October 30, 2010 at 6:39am
October 30, 2010 at 6:39am
October 29, 2010 at 7:49am
October 29, 2010 at 7:49am

This would be a mistake and Childress is taking his job in his own hands if they don't get a win against the Patriots on Sunday.

Most NFL analysts have said that a hobbled Favre beats two Tavaris Jackson's in the bush. Favre has played through similar injuries and has played great. You can start him and the worst that could happen is that you may see a need to sit him down if he doesn't perform.

It's a must win game and Favre still needs work with his reassembled receiving corps. It's conceivable that plays for Jackson could spell Favre and keep him from blitz packages if there is a concern he won't be able to elude the pressure.

Favre is out of that walking boot already and it's been said the double fractured ankle was a stretch and that it was more of an ankle sprain than anything else. Doctors have told Favre he could play without risk of further injury.

Don't be any idiot coach. You brought this guy in to do a job, let him finish it.

Aha! Subterfuge...


October 21, 2010 at 7:40pm
October 21, 2010 at 7:40pm
I'm trying to figure out if the NFL is really serious about getting to the bottom of these allegations against Brett Favre? What is his crime if sexual harassment charges are not being pursued?

The victim in this is Favre's wife, first and foremost. Does the NFL investigate infidelity? And to what degree has he cheated on Deanna? It gives me pause to wonder why this investigation is still in the headlines after NFL reps talked to Favre on Tuesday.

Favre had nothing to say about what was said behind closed doors and now it's reported the league wants to talk to the central figure, Jenn Sterger and also the website 'Deadspin' that displayed photos and cell messages Favre allegedly left the woman.

Sterger did an about face and has not cooperated with the NFL to date. And she is apparently up against it with statute of limitations about to expire on filing sexual harassment. And now she has lawyered up with a criminal defense attorney? Is it too little too late for a woman who is looking more like an extortionist rather someone who could just be out with the details and put this thing to rest.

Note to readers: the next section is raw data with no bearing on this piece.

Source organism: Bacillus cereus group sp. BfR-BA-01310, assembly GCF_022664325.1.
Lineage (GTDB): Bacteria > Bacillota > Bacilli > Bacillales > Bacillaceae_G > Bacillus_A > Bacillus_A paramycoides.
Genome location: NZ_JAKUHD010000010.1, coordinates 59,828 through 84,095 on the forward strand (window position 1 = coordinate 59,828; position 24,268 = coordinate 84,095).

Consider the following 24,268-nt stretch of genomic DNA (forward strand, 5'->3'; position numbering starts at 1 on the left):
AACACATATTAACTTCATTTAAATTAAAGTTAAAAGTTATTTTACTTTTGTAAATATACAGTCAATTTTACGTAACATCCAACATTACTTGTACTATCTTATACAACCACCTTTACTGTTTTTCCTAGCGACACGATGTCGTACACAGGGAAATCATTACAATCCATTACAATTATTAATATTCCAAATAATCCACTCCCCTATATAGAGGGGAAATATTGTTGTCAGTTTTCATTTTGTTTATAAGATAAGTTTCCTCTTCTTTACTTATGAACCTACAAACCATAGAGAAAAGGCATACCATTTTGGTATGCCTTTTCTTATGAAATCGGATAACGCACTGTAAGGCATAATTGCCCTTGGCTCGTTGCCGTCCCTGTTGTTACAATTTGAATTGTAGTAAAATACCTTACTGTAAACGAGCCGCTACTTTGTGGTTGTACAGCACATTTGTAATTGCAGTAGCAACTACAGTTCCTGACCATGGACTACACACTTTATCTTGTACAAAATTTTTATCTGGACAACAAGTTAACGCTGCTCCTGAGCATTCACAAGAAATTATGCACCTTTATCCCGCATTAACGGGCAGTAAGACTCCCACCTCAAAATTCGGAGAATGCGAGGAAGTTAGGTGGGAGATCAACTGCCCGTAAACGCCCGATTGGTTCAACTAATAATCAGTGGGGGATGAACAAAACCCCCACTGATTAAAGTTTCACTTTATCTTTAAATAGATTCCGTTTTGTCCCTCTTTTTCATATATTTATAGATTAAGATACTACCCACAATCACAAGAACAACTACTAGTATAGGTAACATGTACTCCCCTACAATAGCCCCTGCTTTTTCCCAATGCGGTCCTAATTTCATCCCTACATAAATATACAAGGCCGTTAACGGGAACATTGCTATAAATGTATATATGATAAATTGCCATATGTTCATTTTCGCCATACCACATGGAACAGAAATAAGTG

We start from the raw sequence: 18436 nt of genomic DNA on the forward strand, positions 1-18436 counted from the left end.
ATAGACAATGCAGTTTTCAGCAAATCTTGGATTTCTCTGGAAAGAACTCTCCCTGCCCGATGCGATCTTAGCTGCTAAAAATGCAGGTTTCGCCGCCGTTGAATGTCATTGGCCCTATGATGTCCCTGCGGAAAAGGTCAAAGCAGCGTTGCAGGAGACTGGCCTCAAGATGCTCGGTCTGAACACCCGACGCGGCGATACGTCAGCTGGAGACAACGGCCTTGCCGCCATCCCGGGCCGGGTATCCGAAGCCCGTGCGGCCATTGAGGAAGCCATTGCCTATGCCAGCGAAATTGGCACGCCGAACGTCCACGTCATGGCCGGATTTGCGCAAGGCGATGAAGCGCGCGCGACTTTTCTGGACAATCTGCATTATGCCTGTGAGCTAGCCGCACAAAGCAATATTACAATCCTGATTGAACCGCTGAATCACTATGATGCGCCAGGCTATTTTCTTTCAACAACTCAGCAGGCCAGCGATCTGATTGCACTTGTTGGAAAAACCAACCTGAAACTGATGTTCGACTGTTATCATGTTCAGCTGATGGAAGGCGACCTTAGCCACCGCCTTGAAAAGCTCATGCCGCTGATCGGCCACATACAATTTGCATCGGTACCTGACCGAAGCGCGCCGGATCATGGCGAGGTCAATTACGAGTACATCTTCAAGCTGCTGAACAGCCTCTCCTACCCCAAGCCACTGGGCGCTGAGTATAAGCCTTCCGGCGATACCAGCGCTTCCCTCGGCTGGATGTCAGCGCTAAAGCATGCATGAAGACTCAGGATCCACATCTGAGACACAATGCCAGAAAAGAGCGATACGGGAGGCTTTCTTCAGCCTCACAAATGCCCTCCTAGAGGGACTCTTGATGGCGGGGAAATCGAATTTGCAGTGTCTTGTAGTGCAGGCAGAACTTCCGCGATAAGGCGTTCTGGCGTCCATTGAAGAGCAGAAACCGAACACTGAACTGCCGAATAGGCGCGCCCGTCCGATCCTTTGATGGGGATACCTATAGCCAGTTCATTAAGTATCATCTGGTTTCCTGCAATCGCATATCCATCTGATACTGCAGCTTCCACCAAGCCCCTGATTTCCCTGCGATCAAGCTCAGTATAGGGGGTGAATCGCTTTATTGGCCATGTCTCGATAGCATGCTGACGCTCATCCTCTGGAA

It's likely she may have been a willing participant, and looking for a payday to keep her silence ala Tiger Woods' mistresses. And why didn't she hire the woman who represented the women who received hush money from the pro golfer? Could it be that Gloria Allred wouldn't take Sterger as a client?

To me it appears what looks like infidelity charges in the midst of an important season is enough to pressure Favre's camp into cutting a fat check. And it's likely Favre and his wife have a unified front, as she is ready to go into the public arena and promote her book in front of national media. Will she field questions about the alleged infidelity? Likely no, but agreements between interviewer and interviewee have been broken before. But it's a public relations risk if 'Good Morning America' or 'Fox & Friends' try to pull a fast one on Thursday.

Now, you might think Favre's wife should go Elin Woods on him. But we don't know exactly how they are dealing with this and more specifically what he has done that might be wrong. What I'm reminded of is an old adage my mom used with my dad, "He can look, but he can't touch."

As a kid I thought my mom would be offended as dad ogled a woman here and there. Apparently, they had an agreement and a solid foundation for their marriage. What have Brett and Deanna agreed to? 'You can text but you can't touch'?

A lot of people are trying to compare Favre to Ben Rothelisberger because of a pending NFL investigation that could lead to a suspension under the league's personal conduct policy. What Rothelisberger is accused of was heinous and could have brought about rape charges. There were reports of physical activity that included having sex with a woman against her will in a bathroom stall.

Favre may have gotten caught up in a game of "I'll show you mine if you show me yours." That might have been a bit more than my mom would have tolerated, but given Favre's high profile status and background, his wife may be more accepting of this behavior. And if she puts up with this kind of misbehavior, she may find herself under the microscope for not having Elin's scruples.